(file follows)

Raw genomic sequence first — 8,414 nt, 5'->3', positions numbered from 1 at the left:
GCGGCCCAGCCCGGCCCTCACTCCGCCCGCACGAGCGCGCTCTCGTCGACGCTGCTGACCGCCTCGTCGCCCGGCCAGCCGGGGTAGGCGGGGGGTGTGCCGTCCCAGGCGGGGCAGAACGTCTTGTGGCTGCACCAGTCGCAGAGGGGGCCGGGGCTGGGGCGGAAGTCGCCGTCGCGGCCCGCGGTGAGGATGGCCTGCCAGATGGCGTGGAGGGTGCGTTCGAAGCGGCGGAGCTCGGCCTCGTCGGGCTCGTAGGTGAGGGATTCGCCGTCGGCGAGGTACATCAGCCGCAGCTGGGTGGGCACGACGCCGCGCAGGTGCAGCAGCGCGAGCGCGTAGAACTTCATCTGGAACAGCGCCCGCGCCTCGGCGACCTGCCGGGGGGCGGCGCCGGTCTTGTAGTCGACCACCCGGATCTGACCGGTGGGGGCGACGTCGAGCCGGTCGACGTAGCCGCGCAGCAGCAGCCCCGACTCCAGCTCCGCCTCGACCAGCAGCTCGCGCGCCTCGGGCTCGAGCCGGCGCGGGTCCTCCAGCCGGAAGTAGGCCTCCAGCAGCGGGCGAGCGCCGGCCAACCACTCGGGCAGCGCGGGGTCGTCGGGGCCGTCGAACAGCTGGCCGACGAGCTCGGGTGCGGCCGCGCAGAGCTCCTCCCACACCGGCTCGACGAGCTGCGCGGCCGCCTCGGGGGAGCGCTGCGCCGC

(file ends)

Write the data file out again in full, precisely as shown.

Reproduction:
Raw genomic sequence first — 8,414 nt, 5'->3', positions numbered from 1 at the left:
GCGGCCCAGCCCGGCCCTCACTCCGCCCGCACGAGCGCGCTCTCGTCGACGCTGCTGACCGCCTCGTCGCCCGGCCAGCCGGGGTAGGCGGGGGGTGTGCCGTCCCAGGCGGGGCAGAACGTCTTGTGGCTGCACCAGTCGCAGAGGGGGCCGGGGCTGGGGCGGAAGTCGCCGTCGCGGCCCGCGGTGAGGATGGCCTGCCAGATGGCGTGGAGGGTGCGTTCGAAGCGGCGGAGCTCGGCCTCGTCGGGCTCGTAGGTGAGGGATTCGCCGTCGGCGAGGTACATCAGCCGCAGCTGGGTGGGCACGACGCCGCGCAGGTGCAGCAGCGCGAGCGCGTAGAACTTCATCTGGAACAGCGCCCGCGCCTCGGCGACCTGCCGGGGGGCGGCGCCGGTCTTGTAGTCGACCACCCGGATCTGACCGGTGGGGGCGACGTCGAGCCGGTCGACGTAGCCGCGCAGCAGCAGCCCCGACTCCAGCTCCGCCTCGACCAGCAGCTCGCGCGCCTCGGGCTCGAGCCGGCGCGGGTCCTCCAGCCGGAAGTAGGCCTCCAGCAGCGGGCGAGCGCCGGCCAACCACTCGGGCAGCGCGGGGTCGTCGGGGCCGTCGAACAGCTGGCCGACGAGCTCGGGTGCGGCCGCGCAGAGCTCCTCCCACACCGGCTCGACGAGCTGCGCGGCCGCCTCGGGGGAGCGCTGCGCCGC